First Lady Jill Biden joins her husband US President Joe Biden on stage at the end of the first presidential debate of the 2024 elections with former US President and Republican presidential candidate Donald Trump at CNN's studios in Atlanta, Georgia, on June 27, 2024. (Photo by ANDREW CABALLERO-REYNOLDS / AFP) (Photo by ANDREW CABALLERO-REYNOLDS/AFP via Getty Images)

Editor’s Note: Kate Andersen Brower is the author of “First Women: The Grace & Power of America’s Modern First Ladies” and “The Residence: Inside the Private World of the White House.” The views expressed in this commentary are her own. Read more opinion at CNN.

CNN  — 

If anyone can convince President Joe Biden to make a graceful exit, it’s his wife of 47 years. But for anxious Democrats hoping Jill Biden will step in, don’t hold your breath.

Kate Brower

Joe Biden has been a politician for five decades. Jill Biden has been by his side for almost that entire time. And ever since his mother Catherine “Jean” Finnegan Biden passed away in 2010, she has been the matriarch of the sprawling Biden family.

There has not been a more close-knit first family since the Kennedys. They include the first lady, Valerie Biden Owens, 78, the president’s younger sister and his longtime political adviser who ran several of his Senate and presidential campaigns, and his son Hunter. They are the triumvirate of decision-makers in the Biden family.

But it is Jill who is her husband’s greatest and most loyal defender. As someone who has studied first ladies, I was not at all surprised that she has been his most vocal supporter in the days since the President’s disastrous debate. Her main message? This too shall pass.

“Joe isn’t just the right person for the job. He’s the only person for the job,” she declared at a Long Island fundraiser on Saturday, two days after Biden’s disastrous debate performance that has put his reelection bid in peril. She was more forthcoming at an LGBTQ fundraising  event at New York’s Stonewall National Monument, when she admitted the obvious because, as she told the crowd, “I know it’s on your minds.”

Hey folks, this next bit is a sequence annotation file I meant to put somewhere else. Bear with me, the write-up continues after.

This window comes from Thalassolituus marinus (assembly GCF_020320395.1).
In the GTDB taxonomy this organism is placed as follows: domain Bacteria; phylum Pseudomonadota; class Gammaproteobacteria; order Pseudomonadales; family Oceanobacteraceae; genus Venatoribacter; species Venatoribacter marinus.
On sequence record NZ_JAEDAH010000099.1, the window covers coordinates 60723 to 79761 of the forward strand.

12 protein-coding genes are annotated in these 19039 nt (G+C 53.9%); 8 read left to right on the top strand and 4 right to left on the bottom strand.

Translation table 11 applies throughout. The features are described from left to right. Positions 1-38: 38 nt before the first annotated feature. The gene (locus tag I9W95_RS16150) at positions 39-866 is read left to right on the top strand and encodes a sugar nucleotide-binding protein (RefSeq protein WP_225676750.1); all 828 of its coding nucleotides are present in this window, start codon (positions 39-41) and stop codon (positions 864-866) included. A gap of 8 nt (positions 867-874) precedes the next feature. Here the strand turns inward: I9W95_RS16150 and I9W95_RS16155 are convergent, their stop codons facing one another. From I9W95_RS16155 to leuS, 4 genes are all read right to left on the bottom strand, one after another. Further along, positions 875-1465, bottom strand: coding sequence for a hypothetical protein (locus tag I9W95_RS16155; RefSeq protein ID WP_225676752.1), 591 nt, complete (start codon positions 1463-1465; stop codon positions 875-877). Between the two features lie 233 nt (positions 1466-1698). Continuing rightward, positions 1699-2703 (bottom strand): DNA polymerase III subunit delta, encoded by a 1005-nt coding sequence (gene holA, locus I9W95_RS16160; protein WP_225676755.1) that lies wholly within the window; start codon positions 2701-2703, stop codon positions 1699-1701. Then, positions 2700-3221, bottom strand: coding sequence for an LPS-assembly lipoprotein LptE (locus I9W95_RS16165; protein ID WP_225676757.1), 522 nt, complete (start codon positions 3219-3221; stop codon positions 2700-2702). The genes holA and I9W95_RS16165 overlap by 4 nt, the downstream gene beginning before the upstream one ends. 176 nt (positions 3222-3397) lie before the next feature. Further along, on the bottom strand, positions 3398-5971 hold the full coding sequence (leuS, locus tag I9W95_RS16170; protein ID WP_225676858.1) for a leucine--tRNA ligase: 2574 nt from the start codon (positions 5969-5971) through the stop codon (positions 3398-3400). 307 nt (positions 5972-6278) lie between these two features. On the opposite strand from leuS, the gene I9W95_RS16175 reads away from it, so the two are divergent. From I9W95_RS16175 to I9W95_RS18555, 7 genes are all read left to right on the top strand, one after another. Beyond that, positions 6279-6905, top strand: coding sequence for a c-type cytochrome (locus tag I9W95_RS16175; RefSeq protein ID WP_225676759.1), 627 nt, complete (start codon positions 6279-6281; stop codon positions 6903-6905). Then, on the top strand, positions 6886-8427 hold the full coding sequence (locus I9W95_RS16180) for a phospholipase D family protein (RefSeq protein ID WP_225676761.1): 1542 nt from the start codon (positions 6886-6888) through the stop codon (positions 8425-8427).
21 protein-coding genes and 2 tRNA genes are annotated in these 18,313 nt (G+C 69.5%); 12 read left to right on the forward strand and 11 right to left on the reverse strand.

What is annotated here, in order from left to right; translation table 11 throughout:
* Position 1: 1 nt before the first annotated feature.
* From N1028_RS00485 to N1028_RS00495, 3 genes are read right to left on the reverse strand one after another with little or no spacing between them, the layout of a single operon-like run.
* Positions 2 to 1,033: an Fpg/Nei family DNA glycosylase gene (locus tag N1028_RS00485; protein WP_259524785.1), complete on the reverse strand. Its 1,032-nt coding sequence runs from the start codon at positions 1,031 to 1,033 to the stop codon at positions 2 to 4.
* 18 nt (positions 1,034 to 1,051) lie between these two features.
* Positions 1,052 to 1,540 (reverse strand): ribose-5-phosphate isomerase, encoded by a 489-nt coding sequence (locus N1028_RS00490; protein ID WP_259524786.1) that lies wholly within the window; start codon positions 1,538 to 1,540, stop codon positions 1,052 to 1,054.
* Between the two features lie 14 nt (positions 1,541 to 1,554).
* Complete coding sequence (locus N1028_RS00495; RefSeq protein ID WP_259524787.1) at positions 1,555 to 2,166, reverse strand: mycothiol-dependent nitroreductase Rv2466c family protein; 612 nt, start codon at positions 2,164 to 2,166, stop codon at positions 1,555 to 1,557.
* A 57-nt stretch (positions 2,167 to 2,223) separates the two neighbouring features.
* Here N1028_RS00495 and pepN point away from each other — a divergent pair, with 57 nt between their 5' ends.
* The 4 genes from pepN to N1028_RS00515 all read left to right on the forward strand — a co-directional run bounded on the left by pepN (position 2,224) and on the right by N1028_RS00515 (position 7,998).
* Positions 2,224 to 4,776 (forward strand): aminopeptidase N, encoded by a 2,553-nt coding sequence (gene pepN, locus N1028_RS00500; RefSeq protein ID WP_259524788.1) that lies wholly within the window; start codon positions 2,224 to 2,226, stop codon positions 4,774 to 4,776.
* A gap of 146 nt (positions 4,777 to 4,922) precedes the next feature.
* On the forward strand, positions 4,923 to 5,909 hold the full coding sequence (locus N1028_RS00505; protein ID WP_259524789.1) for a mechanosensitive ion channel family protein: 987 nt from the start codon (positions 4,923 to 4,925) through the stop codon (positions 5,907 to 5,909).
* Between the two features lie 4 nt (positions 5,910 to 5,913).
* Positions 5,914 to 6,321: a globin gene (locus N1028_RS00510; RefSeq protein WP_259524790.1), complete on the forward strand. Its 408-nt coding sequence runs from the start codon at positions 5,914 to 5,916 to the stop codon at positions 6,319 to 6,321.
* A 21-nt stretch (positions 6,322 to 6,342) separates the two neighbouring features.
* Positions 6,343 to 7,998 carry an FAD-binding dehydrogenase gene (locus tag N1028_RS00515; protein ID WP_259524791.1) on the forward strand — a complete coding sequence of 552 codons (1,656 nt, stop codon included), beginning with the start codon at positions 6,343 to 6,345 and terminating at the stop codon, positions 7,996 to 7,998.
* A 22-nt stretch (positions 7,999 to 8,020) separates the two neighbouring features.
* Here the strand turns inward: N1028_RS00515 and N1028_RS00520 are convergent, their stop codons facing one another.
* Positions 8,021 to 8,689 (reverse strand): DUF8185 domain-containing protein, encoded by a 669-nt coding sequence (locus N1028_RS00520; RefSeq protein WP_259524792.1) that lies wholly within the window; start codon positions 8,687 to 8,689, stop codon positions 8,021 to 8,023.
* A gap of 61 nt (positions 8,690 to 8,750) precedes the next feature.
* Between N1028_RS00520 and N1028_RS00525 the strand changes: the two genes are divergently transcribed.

“As Joe said earlier today, he’s not a young man,” she said. “And you know, after last night’s debate, he said, ‘You know, Jill, I don’t know what happened. I didn’t feel that great.’ And I said, ‘Look, Joe, we are not going to let 90 minutes define the four years that you’ve been president.’”

Every president ages dramatically in the job; even a youthful President Barack Obama left with gray hair. The weight of the responsibility of the presidency should have some effect. Biden will turn 82 in November and if he is reelected, he will be 86 at the end of his second term. Jill is so protective of her husband that I think the only thing that would make her tell him to get out would be if she genuinely thought the job was doing serious damage to his health.

Unless that’s the case, she has as much skin in the game as her husband does. Jill Biden believes that there is no one else who can defeat former President Donald Trump who poses a serious threat to democracy. Melania Trump is nowhere to be seen as her husband campaigns for the Republican presidential nomination. Jill, by contrast, is running around the country in a dress decorated with the word “Vote.”

Jill is more like other first ladies than her predecessor. She is his strongest campaigner, and, à la Nancy Reagan, she is her husband’s fiercest protector. But unlike Nancy Reagan, who operated mostly behind the scenes, she is not worried about letting people see just how strong she can be.

President Biden and first lady Jill Biden, right, arrive on Marine One with granddaughters Natalie Biden, from left, and Finnegan Biden in East Hampton, N.Y. on Saturday -- two days after his disappointing debate performance.

In 2020, we saw Jill Biden, flanked by the Biden campaign’s senior adviser Symone Sanders, insert herself between her husband and two protestors who separately ran towards him at a Los Angeles rally. Sanders actually wrapped her arms around one of the women.

“We’re OK,” Jill said after the protesters were led away, clapping as though nothing happened. “We’re OK.” In other words, the show must go on.